This is ridiculous. The research is available. The prosecution just prefers to avoid it, if they can get away with it.

Friday, December 10, 2010

Discriminating against animals

A Democrat politician complains about health regulations that discriminate between people and animals. The NY Times reports:
In October, Representative Edward J. Markey, Democrat of Massachusetts, complained to the Nuclear Regulatory Commission that its policy on human thyroid patients was creating dilemmas for patients, some of whom are sent home immediately after radiation treatment to households with children or pregnant women.

Now, Mr. Markey is pointing out that the rules are much stricter for house pets, even though they usually get radiation doses 90 percent to 98 percent smaller than the ones given to humans. On Thursday, he plans to ask the commission to revisit the regulations. ...

“With our veterinary patients, I can’t control where they salivate, urinate or defecate,” said Dr. Debra Gibbons, the chief of the nuclear medicine service at Colorado State University’s veterinary teaching hospital in Fort Collins, Colo.

“I can tell you to go to the bathroom,” she added. And humans can be told not to sleep in the same bed with another person, or not to cuddle people who might be vulnerable, including children or pregnant women.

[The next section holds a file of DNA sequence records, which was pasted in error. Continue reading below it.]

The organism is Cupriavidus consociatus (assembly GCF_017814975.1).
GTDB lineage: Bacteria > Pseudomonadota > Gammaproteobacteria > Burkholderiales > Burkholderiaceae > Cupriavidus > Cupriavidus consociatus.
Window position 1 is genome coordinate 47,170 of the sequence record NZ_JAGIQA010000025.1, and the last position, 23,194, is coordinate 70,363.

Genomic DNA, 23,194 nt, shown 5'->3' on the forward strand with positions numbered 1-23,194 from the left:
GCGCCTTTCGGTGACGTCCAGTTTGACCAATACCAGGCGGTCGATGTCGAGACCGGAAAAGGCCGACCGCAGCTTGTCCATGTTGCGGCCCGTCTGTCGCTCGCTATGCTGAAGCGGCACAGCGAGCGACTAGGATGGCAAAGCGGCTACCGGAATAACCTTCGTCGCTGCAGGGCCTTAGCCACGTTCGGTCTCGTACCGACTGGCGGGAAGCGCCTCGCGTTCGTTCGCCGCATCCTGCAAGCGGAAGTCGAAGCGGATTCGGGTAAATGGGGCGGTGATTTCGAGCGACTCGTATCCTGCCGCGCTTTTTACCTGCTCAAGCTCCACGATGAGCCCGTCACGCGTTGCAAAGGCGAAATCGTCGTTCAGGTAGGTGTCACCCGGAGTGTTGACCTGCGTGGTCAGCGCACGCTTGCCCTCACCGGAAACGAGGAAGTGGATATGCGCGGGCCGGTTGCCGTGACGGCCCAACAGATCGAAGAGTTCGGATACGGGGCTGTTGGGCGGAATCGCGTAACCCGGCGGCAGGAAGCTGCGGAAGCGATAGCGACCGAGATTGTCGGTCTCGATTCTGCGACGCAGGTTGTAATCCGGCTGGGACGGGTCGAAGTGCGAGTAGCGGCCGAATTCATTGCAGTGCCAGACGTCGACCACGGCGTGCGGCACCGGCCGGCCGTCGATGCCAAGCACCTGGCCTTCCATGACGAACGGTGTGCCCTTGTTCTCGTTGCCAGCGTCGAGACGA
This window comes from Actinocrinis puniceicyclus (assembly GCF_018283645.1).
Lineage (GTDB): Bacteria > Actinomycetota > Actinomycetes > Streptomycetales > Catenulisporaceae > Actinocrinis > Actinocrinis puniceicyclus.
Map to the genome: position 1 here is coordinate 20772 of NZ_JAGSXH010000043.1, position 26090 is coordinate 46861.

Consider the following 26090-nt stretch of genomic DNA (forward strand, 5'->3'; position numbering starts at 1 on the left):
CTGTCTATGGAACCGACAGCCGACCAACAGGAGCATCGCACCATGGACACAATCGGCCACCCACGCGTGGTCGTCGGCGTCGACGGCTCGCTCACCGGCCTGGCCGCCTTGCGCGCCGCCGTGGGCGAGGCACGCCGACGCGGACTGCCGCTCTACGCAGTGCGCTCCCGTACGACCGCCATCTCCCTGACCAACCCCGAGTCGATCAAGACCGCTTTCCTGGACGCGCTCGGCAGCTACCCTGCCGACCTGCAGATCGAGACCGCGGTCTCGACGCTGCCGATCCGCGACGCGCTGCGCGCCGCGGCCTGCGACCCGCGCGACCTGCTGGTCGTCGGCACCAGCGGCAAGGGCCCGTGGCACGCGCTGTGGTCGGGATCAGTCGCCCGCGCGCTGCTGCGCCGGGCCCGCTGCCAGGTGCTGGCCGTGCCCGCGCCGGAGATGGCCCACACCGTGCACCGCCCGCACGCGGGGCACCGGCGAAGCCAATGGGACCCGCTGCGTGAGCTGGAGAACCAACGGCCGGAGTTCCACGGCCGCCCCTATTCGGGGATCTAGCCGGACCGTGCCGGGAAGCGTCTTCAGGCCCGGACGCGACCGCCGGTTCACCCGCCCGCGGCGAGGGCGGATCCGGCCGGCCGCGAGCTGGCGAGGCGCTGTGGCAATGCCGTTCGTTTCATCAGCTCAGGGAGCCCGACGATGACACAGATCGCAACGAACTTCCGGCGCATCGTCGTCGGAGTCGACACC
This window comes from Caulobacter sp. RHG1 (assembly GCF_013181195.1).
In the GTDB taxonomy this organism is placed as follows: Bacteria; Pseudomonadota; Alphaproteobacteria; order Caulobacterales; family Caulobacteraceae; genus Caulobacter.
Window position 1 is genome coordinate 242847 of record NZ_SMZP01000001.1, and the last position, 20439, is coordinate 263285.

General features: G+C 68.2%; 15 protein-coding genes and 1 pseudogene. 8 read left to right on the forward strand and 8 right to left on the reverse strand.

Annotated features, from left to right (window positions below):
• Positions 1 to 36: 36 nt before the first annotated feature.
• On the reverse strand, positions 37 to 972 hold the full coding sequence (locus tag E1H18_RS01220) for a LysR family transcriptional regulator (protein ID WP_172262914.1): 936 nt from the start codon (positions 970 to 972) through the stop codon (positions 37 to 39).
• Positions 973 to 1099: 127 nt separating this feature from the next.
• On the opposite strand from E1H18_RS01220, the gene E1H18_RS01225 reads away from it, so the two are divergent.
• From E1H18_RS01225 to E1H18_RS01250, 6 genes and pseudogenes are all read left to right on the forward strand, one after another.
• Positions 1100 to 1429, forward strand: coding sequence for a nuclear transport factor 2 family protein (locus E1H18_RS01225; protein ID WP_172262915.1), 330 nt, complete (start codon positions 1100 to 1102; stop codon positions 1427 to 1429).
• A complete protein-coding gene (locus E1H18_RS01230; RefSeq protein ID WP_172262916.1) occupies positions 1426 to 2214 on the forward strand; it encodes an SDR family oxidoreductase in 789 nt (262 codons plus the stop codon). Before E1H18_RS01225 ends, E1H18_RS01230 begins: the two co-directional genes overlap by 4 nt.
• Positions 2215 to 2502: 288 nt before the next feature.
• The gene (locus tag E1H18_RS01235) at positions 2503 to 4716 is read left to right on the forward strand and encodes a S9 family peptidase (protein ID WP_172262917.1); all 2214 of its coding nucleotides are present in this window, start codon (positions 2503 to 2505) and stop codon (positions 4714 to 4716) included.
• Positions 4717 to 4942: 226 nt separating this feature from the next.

“Animals, especially cats, do not follow directions well,” Mr. McIntyre said.
We should not need a veterinary professor to justify distinguishing between people and animals.

Thursday, December 09, 2010

Swedish sluts accuse Assange

Sweden has a reputation for being a feminist heaven, and for having the sluttiest women in Europe. All a man has to do is to visit a bar, buy a woman a drink, tell her what she wants to hear, and she will go to bed with him. Especially in the winter, when it is too cold to do anything else. Now we are learning about the dark side to this culture.

The NY Times reports:
Now Mr. Assange, an Australian who is currently in Britain, faces an extradition request from Swedish prosecutors who want to question him on whether separate sexual encounters he had with each of the women became nonconsensual after he was no longer using a condom. Mr. Assange has denied all wrongdoing. ...